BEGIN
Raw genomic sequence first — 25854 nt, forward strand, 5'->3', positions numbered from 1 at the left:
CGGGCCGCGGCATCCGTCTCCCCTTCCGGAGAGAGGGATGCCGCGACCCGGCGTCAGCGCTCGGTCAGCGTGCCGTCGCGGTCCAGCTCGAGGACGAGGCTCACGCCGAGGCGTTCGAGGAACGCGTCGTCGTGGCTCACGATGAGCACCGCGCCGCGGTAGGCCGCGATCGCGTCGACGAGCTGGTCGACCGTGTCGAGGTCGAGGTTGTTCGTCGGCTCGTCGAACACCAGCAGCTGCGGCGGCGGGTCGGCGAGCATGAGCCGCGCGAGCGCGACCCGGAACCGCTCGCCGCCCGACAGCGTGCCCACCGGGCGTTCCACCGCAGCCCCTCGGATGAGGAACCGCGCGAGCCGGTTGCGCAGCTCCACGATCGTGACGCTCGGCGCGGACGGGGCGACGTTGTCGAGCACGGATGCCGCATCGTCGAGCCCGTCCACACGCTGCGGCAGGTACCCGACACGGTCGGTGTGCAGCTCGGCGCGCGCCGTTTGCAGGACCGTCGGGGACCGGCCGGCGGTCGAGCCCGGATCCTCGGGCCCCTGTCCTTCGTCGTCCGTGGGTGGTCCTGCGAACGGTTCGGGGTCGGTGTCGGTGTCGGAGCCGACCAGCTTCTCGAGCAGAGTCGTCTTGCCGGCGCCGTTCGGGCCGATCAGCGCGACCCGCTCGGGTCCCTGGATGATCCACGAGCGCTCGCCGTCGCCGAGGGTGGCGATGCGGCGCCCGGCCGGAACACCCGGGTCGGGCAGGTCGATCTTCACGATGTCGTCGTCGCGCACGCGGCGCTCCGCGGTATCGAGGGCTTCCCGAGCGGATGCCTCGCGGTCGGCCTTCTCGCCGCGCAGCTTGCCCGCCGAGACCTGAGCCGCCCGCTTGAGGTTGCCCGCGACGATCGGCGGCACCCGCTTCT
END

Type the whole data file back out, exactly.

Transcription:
Raw genomic sequence first — 25854 nt, forward strand, 5'->3', positions numbered from 1 at the left:
CGGGCCGCGGCATCCGTCTCCCCTTCCGGAGAGAGGGATGCCGCGACCCGGCGTCAGCGCTCGGTCAGCGTGCCGTCGCGGTCCAGCTCGAGGACGAGGCTCACGCCGAGGCGTTCGAGGAACGCGTCGTCGTGGCTCACGATGAGCACCGCGCCGCGGTAGGCCGCGATCGCGTCGACGAGCTGGTCGACCGTGTCGAGGTCGAGGTTGTTCGTCGGCTCGTCGAACACCAGCAGCTGCGGCGGCGGGTCGGCGAGCATGAGCCGCGCGAGCGCGACCCGGAACCGCTCGCCGCCCGACAGCGTGCCCACCGGGCGTTCCACCGCAGCCCCTCGGATGAGGAACCGCGCGAGCCGGTTGCGCAGCTCCACGATCGTGACGCTCGGCGCGGACGGGGCGACGTTGTCGAGCACGGATGCCGCATCGTCGAGCCCGTCCACACGCTGCGGCAGGTACCCGACACGGTCGGTGTGCAGCTCGGCGCGCGCCGTTTGCAGGACCGTCGGGGACCGGCCGGCGGTCGAGCCCGGATCCTCGGGCCCCTGTCCTTCGTCGTCCGTGGGTGGTCCTGCGAACGGTTCGGGGTCGGTGTCGGTGTCGGAGCCGACCAGCTTCTCGAGCAGAGTCGTCTTGCCGGCGCCGTTCGGGCCGATCAGCGCGACCCGCTCGGGTCCCTGGATGATCCACGAGCGCTCGCCGTCGCCGAGGGTGGCGATGCGGCGCCCGGCCGGAACACCCGGGTCGGGCAGGTCGATCTTCACGATGTCGTCGTCGCGCACGCGGCGCTCCGCGGTATCGAGGGCTTCCCGAGCGGATGCCTCGCGGTCGGCCTTCTCGCCGCGCAGCTTGCCCGCCGAGACCTGAGCCGCCCGCTTGAGGTTGCCCGCGACGATCGGCGGCACCCGCTTCT